By Peggy Ashbrook
Posted on 2009-06-13
On the playground two sisters collected rocks and set them on a bench where they grouped them by size. When I asked, “What kind of rock is that?” one said, “A triangle” referring to its outer shape. They also had a group based on material— small chunks of concrete were put together because “they have little pieces in them.”
Urban rock collecting is discussed on the Neighborhood Rocks webpage. View the identification pages with your class and ask them if they have seen any of the pictured types of rock before, and where did they see them?
In my east coast urban setting “real” rocks, or rocks naturally in place, are hard to find without excavating. Walking along a creek is one place to find rocks that have been moved there by natural forces, not by humans. Along the Potomac River and its minor tributaries are good places to touch water-worn rocks. (Be sure to wash hands afterwards.) You don’t have to know what type of rock it is, to appreciate that it is smooth and pinkish, or has sparkles, or has holes in it.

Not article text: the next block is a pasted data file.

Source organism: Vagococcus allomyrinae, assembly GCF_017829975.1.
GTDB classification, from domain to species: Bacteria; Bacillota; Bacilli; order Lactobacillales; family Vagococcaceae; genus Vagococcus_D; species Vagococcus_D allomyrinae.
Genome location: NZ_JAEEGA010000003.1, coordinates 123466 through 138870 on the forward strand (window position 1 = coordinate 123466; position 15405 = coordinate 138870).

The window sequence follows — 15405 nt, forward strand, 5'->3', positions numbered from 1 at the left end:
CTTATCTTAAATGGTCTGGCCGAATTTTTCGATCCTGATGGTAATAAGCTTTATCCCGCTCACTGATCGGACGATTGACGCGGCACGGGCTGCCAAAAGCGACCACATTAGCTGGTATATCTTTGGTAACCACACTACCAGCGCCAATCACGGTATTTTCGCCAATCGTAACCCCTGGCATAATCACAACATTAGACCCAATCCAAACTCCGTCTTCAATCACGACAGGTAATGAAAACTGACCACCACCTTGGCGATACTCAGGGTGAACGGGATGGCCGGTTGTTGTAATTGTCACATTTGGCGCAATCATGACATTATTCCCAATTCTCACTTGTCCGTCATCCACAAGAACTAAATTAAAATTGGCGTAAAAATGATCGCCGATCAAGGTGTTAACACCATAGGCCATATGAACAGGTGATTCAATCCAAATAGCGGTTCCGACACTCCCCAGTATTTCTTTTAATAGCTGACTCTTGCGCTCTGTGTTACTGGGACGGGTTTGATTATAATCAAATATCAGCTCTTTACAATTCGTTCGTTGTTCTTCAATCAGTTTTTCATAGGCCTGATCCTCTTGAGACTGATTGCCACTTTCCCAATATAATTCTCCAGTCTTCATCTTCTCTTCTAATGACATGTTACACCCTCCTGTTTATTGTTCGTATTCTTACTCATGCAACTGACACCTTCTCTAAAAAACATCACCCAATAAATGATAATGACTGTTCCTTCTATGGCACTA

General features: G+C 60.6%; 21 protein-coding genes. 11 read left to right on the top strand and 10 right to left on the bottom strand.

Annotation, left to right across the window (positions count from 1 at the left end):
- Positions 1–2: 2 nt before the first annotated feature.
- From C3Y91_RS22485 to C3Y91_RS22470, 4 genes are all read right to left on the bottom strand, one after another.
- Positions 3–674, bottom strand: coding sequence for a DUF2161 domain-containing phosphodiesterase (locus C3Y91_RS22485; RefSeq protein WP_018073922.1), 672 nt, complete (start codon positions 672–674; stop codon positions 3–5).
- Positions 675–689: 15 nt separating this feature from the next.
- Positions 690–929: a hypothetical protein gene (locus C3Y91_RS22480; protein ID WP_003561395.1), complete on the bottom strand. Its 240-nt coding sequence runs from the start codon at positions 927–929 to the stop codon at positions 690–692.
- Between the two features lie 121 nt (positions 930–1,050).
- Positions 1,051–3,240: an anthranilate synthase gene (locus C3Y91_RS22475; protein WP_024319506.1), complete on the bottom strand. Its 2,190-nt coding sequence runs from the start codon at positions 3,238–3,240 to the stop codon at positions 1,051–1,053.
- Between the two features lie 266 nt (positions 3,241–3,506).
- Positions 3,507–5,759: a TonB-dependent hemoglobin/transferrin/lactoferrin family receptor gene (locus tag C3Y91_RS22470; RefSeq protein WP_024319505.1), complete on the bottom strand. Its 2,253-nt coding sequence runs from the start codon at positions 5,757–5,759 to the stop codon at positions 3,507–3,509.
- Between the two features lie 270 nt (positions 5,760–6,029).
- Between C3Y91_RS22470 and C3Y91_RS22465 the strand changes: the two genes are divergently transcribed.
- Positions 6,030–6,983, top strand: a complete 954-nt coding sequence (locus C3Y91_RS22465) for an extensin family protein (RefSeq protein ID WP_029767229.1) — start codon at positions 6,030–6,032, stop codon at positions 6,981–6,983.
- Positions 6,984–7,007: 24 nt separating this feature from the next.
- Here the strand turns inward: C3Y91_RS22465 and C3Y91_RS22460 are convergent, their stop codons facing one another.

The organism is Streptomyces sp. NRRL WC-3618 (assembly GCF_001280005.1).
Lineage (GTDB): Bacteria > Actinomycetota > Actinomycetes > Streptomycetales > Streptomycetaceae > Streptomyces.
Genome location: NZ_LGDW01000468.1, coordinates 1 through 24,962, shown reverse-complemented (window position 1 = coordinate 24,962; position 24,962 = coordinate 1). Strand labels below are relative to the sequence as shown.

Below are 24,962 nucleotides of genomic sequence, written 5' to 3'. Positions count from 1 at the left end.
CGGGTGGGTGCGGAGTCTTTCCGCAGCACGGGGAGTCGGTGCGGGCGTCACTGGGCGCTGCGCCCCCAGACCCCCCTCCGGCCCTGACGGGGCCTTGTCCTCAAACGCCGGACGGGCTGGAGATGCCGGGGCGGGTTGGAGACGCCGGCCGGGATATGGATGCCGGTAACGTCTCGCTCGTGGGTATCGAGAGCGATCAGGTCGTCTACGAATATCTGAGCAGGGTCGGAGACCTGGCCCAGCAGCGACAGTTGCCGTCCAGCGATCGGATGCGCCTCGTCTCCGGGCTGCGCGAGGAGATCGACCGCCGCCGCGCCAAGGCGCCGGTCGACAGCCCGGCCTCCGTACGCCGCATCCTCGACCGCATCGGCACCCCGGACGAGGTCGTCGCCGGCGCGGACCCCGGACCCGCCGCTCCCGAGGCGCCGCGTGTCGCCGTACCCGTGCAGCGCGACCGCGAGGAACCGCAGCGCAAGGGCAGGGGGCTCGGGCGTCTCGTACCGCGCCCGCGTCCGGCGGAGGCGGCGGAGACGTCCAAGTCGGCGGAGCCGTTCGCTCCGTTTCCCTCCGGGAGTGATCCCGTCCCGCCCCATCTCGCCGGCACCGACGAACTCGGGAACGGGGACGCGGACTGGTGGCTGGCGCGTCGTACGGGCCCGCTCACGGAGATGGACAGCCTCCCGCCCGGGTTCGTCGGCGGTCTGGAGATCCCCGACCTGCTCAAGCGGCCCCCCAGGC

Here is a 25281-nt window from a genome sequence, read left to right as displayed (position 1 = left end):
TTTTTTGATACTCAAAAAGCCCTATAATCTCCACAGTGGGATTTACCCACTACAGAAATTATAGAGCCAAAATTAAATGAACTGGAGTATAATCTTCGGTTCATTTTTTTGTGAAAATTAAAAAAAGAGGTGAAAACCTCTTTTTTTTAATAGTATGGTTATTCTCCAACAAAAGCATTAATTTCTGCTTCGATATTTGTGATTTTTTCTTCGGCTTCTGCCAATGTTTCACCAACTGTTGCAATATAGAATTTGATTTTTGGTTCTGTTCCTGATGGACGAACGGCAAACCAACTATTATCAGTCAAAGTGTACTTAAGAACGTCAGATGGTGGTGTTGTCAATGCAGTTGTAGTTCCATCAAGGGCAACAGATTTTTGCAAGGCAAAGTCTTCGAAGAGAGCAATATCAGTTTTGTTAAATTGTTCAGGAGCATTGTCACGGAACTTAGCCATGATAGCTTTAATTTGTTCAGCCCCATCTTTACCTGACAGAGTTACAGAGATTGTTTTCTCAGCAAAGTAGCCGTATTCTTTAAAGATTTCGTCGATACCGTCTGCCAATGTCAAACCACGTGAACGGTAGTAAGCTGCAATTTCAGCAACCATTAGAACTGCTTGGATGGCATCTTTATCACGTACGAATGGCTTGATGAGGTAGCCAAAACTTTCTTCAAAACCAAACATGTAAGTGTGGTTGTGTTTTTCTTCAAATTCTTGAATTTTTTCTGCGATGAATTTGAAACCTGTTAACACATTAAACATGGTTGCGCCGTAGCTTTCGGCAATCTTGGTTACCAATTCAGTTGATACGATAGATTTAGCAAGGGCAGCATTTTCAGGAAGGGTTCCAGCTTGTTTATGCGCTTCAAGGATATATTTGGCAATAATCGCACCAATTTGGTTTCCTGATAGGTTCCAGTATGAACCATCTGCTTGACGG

Label even the most non-descript rock with the location and date collected, and that single rock becomes the beginning of a scientific rock collection. Maybe a high school earth science teacher would be willing to view the collection and help with scientific names.
In the December 2006 Science and Children, The Early Years column discusses exploring sedimentary rock material with young children with an activity on making pretend rocks. Search the journal archives for “rock” find 22 more articles on teaching about rocks. Young children can experience melting ice, deforming playdough or clay, packing snow or sand into a ball, and the softening of hardened clay in water. In your experience, at what age do they typically understand the Rock Cycle?
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